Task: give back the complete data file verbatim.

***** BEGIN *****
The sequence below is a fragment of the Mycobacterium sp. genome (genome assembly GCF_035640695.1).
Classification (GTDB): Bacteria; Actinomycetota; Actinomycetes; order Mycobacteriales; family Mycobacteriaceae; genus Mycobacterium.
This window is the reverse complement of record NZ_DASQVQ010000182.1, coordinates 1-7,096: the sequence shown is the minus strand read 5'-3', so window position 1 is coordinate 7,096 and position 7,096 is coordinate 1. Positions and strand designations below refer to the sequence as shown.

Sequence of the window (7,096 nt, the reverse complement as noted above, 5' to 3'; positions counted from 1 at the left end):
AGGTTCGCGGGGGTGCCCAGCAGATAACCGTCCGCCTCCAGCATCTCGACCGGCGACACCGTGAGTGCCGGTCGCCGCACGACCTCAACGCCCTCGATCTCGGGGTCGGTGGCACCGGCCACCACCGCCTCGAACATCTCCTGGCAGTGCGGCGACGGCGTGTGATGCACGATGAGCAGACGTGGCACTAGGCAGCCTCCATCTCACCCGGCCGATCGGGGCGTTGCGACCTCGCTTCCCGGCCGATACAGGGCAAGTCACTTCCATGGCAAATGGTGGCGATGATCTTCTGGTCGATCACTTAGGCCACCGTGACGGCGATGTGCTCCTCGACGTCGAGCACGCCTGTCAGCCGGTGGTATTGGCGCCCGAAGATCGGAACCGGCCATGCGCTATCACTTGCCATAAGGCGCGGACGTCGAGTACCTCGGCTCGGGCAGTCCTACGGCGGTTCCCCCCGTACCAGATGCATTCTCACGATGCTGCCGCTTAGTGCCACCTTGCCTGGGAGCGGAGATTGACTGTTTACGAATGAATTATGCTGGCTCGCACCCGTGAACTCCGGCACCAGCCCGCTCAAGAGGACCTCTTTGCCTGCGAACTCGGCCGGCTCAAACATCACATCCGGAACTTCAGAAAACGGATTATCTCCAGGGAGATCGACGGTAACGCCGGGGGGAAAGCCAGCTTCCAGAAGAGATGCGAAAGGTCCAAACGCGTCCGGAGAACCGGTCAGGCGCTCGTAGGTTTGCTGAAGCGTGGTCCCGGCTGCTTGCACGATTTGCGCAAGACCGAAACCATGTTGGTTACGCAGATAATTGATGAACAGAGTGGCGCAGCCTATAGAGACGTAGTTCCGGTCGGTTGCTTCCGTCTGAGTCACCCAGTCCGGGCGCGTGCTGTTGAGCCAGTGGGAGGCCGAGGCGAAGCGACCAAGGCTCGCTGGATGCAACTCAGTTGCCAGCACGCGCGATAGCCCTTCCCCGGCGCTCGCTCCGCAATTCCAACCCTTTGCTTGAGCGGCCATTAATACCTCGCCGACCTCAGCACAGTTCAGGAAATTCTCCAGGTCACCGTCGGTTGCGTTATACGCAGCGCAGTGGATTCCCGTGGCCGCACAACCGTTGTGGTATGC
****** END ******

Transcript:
The sequence below is a fragment of the Mycobacterium sp. genome (genome assembly GCF_035640695.1).
Classification (GTDB): Bacteria; Actinomycetota; Actinomycetes; order Mycobacteriales; family Mycobacteriaceae; genus Mycobacterium.
This window is the reverse complement of record NZ_DASQVQ010000182.1, coordinates 1-7,096: the sequence shown is the minus strand read 5'-3', so window position 1 is coordinate 7,096 and position 7,096 is coordinate 1. Positions and strand designations below refer to the sequence as shown.

Sequence of the window (7,096 nt, the reverse complement as noted above, 5' to 3'; positions counted from 1 at the left end):
AGGTTCGCGGGGGTGCCCAGCAGATAACCGTCCGCCTCCAGCATCTCGACCGGCGACACCGTGAGTGCCGGTCGCCGCACGACCTCAACGCCCTCGATCTCGGGGTCGGTGGCACCGGCCACCACCGCCTCGAACATCTCCTGGCAGTGCGGCGACGGCGTGTGATGCACGATGAGCAGACGTGGCACTAGGCAGCCTCCATCTCACCCGGCCGATCGGGGCGTTGCGACCTCGCTTCCCGGCCGATACAGGGCAAGTCACTTCCATGGCAAATGGTGGCGATGATCTTCTGGTCGATCACTTAGGCCACCGTGACGGCGATGTGCTCCTCGACGTCGAGCACGCCTGTCAGCCGGTGGTATTGGCGCCCGAAGATCGGAACCGGCCATGCGCTATCACTTGCCATAAGGCGCGGACGTCGAGTACCTCGGCTCGGGCAGTCCTACGGCGGTTCCCCCCGTACCAGATGCATTCTCACGATGCTGCCGCTTAGTGCCACCTTGCCTGGGAGCGGAGATTGACTGTTTACGAATGAATTATGCTGGCTCGCACCCGTGAACTCCGGCACCAGCCCGCTCAAGAGGACCTCTTTGCCTGCGAACTCGGCCGGCTCAAACATCACATCCGGAACTTCAGAAAACGGATTATCTCCAGGGAGATCGACGGTAACGCCGGGGGGAAAGCCAGCTTCCAGAAGAGATGCGAAAGGTCCAAACGCGTCCGGAGAACCGGTCAGGCGCTCGTAGGTTTGCTGAAGCGTGGTCCCGGCTGCTTGCACGATTTGCGCAAGACCGAAACCATGTTGGTTACGCAGATAATTGATGAACAGAGTGGCGCAGCCTATAGAGACGTAGTTCCGGTCGGTTGCTTCCGTCTGAGTCACCCAGTCCGGGCGCGTGCTGTTGAGCCAGTGGGAGGCCGAGGCGAAGCGACCAAGGCTCGCTGGATGCAACTCAGTTGCCAGCACGCGCGATAGCCCTTCCCCGGCGCTCGCTCCGCAATTCCAACCCTTTGCTTGAGCGGCCATTAATACCTCGCCGACCTCAGCACAGTTCAGGAAATTCTCCAGGTCACCGTCGGTTGCGTTATACGCAGCGCAGTGGATTCCCGTGGCCGCACAACCGTTGTGGTATGC